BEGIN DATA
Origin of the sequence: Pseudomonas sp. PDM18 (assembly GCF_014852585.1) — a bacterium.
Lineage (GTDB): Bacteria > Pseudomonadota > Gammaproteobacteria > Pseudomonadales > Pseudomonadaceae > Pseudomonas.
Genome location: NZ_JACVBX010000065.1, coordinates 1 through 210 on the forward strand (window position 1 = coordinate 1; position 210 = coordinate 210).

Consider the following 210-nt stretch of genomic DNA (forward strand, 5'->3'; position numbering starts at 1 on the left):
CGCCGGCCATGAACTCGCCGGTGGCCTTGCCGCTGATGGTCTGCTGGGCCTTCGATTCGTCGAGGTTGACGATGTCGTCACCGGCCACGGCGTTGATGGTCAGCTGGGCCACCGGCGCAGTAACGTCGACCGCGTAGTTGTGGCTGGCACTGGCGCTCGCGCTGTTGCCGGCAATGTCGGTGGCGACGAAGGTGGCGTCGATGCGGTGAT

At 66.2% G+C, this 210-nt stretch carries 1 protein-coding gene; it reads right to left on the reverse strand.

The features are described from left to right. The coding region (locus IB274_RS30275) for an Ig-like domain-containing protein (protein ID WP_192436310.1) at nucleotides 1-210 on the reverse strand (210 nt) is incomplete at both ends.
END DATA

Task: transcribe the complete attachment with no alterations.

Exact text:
Origin of the sequence: Pseudomonas sp. PDM18 (assembly GCF_014852585.1) — a bacterium.
Lineage (GTDB): Bacteria > Pseudomonadota > Gammaproteobacteria > Pseudomonadales > Pseudomonadaceae > Pseudomonas.
Genome location: NZ_JACVBX010000065.1, coordinates 1 through 210 on the forward strand (window position 1 = coordinate 1; position 210 = coordinate 210).

Consider the following 210-nt stretch of genomic DNA (forward strand, 5'->3'; position numbering starts at 1 on the left):
CGCCGGCCATGAACTCGCCGGTGGCCTTGCCGCTGATGGTCTGCTGGGCCTTCGATTCGTCGAGGTTGACGATGTCGTCACCGGCCACGGCGTTGATGGTCAGCTGGGCCACCGGCGCAGTAACGTCGACCGCGTAGTTGTGGCTGGCACTGGCGCTCGCGCTGTTGCCGGCAATGTCGGTGGCGACGAAGGTGGCGTCGATGCGGTGAT

At 66.2% G+C, this 210-nt stretch carries 1 protein-coding gene; it reads right to left on the reverse strand.

The features are described from left to right. The coding region (locus IB274_RS30275) for an Ig-like domain-containing protein (protein ID WP_192436310.1) at nucleotides 1-210 on the reverse strand (210 nt) is incomplete at both ends.